Religion - Buddhism & Spirituality
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"The secret to happiness is to acknowledge and transform suffering, not to run away from it. In No Mud, No Lotus, Thich Nhat Hanh offers practices and inspiration for transforming suffering and finding true joy. Thich Nhat Hanh acknowledges that because suffering can feel so bad, we try to run away from it or cover it up by consuming. We find something to eat or turn on the television. But unless we're able to face our suffering, we can't be present and available to life, and happiness will continue to elude us. Nhat Hanh shares how the practices of stopping, mindful breathing, and deep concentration can generate the energy of mindfulness within our daily lives. With that energy, we can embrace pain and calm it down, instantly bringing a measure of freedom and a clearer mind. No Mud, No Lotus introduces ways to be in touch with suffering without being overwhelmed by it. With his signature clarity and sense of joy, Thich Nhat Hanh helps us recognize the wonders inside us and around us that we tend to take for granted and teaches us the art of happiness"--
Examines ethical data from early and later sources in an attempt to understand the theoretical nature of Buddhist ethics and clarify its role. This book rejects the view that ethics are only of limited or provisional validity.
The Best Buddhist Writing 2005. Shambhala Sun " Touching the Earth has the capacity to awaken us to the nature of reality, to transform us, to purify us, and to restore joy and vitality to our life. As soon as we begin to practice, we can taste the benefits." Thich Nhat Hanh Touching the Earth is a guide to one of Thich Nhat Hanh's most popula...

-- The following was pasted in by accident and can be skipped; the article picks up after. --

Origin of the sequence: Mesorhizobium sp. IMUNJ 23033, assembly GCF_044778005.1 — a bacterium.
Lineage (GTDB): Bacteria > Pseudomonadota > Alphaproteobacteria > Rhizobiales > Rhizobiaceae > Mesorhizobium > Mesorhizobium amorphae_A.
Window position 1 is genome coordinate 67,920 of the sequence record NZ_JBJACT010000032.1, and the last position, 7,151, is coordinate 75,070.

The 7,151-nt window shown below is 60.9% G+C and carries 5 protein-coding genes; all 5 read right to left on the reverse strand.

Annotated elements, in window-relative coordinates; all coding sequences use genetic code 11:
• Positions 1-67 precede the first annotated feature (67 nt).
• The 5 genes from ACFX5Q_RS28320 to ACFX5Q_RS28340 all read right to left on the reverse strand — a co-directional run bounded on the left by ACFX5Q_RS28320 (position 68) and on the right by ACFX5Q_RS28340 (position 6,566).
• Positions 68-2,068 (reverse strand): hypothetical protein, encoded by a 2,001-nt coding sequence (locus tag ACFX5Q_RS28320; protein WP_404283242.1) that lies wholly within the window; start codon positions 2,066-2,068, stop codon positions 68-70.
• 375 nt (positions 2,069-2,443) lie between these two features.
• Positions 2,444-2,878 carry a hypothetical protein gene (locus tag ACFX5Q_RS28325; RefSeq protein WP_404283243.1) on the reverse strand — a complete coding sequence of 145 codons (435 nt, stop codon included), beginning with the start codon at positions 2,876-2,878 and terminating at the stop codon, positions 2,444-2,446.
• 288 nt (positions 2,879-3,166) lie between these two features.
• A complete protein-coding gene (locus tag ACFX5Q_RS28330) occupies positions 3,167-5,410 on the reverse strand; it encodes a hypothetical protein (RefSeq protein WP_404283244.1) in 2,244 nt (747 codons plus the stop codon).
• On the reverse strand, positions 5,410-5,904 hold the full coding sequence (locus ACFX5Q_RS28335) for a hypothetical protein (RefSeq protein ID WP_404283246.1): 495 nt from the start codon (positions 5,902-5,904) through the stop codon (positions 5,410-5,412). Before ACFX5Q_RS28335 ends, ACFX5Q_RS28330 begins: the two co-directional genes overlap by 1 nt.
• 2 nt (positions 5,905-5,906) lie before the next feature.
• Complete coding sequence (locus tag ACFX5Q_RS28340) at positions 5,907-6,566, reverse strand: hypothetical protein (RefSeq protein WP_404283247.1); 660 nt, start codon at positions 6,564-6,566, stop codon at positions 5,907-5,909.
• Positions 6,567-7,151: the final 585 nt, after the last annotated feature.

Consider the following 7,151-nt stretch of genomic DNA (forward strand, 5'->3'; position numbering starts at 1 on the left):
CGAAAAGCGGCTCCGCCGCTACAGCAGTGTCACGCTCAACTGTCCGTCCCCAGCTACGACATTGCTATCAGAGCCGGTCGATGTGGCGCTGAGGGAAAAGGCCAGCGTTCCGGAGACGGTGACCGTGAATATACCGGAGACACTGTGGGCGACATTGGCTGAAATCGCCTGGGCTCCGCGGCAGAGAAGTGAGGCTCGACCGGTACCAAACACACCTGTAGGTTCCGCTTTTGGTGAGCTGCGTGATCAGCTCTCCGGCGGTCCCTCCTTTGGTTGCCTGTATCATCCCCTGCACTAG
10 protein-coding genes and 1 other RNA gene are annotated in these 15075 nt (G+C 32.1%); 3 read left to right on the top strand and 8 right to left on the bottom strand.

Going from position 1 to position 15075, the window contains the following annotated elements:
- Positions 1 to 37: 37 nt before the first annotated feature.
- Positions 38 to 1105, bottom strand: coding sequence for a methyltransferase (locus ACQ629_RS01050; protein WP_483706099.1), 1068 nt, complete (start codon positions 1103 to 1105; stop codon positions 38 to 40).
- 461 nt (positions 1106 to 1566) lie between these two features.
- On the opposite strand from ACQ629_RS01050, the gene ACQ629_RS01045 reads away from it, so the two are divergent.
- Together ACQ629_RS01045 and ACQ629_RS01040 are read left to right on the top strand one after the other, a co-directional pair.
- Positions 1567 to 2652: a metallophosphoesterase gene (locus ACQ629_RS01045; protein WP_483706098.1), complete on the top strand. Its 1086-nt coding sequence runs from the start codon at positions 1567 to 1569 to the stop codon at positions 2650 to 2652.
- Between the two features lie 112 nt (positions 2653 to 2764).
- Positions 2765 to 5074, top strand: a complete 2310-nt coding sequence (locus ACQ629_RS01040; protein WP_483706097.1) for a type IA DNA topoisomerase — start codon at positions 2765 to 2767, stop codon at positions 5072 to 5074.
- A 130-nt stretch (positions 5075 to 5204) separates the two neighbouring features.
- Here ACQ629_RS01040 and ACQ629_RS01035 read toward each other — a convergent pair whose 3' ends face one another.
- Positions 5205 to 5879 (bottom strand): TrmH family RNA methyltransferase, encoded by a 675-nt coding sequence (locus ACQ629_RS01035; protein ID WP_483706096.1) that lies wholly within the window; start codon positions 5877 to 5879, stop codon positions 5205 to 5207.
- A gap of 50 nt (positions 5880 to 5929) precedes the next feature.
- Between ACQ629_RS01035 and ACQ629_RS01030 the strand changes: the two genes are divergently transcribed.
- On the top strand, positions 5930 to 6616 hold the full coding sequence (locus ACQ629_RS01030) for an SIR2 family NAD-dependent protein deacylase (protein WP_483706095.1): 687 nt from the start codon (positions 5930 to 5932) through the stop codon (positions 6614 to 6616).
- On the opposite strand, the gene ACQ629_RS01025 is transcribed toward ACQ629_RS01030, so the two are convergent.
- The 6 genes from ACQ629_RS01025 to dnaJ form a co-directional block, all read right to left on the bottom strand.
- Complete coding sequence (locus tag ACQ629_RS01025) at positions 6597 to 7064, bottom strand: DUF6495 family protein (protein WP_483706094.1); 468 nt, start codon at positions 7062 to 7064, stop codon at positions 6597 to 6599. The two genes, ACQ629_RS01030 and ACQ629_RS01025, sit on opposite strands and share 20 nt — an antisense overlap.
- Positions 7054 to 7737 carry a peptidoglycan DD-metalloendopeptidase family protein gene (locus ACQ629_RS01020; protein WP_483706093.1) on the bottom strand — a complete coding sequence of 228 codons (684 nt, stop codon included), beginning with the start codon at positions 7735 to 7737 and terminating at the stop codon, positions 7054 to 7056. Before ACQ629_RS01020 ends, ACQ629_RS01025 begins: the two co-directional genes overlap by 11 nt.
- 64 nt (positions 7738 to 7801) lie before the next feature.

Expanding on previous studies of Zen art history, material/visual culture, and religious practice, Zen and Material Culture focuses on the vast range of "stuff" in Japanese Zen, including beads, bowls, buildings, staffs, statues, rags, robes and even popular retail commodities distributed in America.
Steven Heine offers a compelling examination of the Mu Koan, widely considered to be the single best known and most widely circulated and transmitted koan record of the Zen school of Buddhism.
Distinguished philosophers, Buddhist scholars, physicists, and cognitive scientists examine the contrasts and connections between the worlds of Western science and Buddhism. Contributors, the Dalai Lama among them, assess not only the fruits of inquiry from East and West, they shed light on the underlying assumptions of these disparate world views.
"The Lotus Sutra" is considered to be the fundamental Mahayana Buddhist sutra and has had a profound impact on Chinese and Japanese literature. This abridged edition condenses the sutra from the most authoratative version, translated from Sanskrit into Chinese in 406 by the scholar Kumarajiva.
Presents the basic tenets and teachings of the Buddha through a selection of essential texts from the Pali canon, the earliest Buddhist scriptures. This title touches upon key themes, including dharma, compassion, meditation, and peace, among others, creating a panoramic view of one of the world's most widely practised faiths.
Having fled Red Army troops in 1959, monk Tsung Tsai persuades his American neighbor--40 years later--to travel with him back to his birthplace at the edge of the Gobi desert. Their search takes them from frontier towns, mud villages, and lost temples to a remote mountain cave and deep into the heart of zen.